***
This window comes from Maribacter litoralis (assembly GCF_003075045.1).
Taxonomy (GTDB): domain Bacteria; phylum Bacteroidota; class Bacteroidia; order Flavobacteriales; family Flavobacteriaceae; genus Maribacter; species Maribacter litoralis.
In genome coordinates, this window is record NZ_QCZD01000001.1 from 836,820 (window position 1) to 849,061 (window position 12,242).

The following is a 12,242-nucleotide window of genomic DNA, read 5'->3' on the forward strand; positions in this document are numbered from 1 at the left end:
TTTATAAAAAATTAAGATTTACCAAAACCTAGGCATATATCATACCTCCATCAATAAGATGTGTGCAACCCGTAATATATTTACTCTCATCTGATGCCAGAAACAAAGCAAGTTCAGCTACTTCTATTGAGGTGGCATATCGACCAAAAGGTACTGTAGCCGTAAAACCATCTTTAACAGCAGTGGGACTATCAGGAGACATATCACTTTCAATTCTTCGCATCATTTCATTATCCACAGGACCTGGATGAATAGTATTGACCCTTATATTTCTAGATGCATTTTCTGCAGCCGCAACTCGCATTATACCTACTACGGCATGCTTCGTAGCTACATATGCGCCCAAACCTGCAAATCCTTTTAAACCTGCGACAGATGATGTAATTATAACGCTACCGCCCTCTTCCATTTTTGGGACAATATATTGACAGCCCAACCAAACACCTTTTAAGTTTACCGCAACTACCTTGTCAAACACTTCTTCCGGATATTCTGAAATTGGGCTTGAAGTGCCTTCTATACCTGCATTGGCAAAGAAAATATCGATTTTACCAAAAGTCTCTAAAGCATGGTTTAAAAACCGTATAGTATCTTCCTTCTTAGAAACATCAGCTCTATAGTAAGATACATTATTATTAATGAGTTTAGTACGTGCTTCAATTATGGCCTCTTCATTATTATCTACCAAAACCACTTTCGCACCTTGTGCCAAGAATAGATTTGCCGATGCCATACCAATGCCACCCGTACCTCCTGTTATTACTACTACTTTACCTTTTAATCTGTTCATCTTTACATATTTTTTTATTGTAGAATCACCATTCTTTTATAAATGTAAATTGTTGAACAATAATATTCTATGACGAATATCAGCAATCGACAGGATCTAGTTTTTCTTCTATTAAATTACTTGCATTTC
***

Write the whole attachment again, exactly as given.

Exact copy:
This window comes from Maribacter litoralis (assembly GCF_003075045.1).
Taxonomy (GTDB): domain Bacteria; phylum Bacteroidota; class Bacteroidia; order Flavobacteriales; family Flavobacteriaceae; genus Maribacter; species Maribacter litoralis.
In genome coordinates, this window is record NZ_QCZD01000001.1 from 836,820 (window position 1) to 849,061 (window position 12,242).

The following is a 12,242-nucleotide window of genomic DNA, read 5'->3' on the forward strand; positions in this document are numbered from 1 at the left end:
TTTATAAAAAATTAAGATTTACCAAAACCTAGGCATATATCATACCTCCATCAATAAGATGTGTGCAACCCGTAATATATTTACTCTCATCTGATGCCAGAAACAAAGCAAGTTCAGCTACTTCTATTGAGGTGGCATATCGACCAAAAGGTACTGTAGCCGTAAAACCATCTTTAACAGCAGTGGGACTATCAGGAGACATATCACTTTCAATTCTTCGCATCATTTCATTATCCACAGGACCTGGATGAATAGTATTGACCCTTATATTTCTAGATGCATTTTCTGCAGCCGCAACTCGCATTATACCTACTACGGCATGCTTCGTAGCTACATATGCGCCCAAACCTGCAAATCCTTTTAAACCTGCGACAGATGATGTAATTATAACGCTACCGCCCTCTTCCATTTTTGGGACAATATATTGACAGCCCAACCAAACACCTTTTAAGTTTACCGCAACTACCTTGTCAAACACTTCTTCCGGATATTCTGAAATTGGGCTTGAAGTGCCTTCTATACCTGCATTGGCAAAGAAAATATCGATTTTACCAAAAGTCTCTAAAGCATGGTTTAAAAACCGTATAGTATCTTCCTTCTTAGAAACATCAGCTCTATAGTAAGATACATTATTATTAATGAGTTTAGTACGTGCTTCAATTATGGCCTCTTCATTATTATCTACCAAAACCACTTTCGCACCTTGTGCCAAGAATAGATTTGCCGATGCCATACCAATGCCACCCGTACCTCCTGTTATTACTACTACTTTACCTTTTAATCTGTTCATCTTTACATATTTTTTTATTGTAGAATCACCATTCTTTTATAAATGTAAATTGTTGAACAATAATATTCTATGACGAATATCAGCAATCGACAGGATCTAGTTTTTCTTCTATTAAATTACTTGCATTTC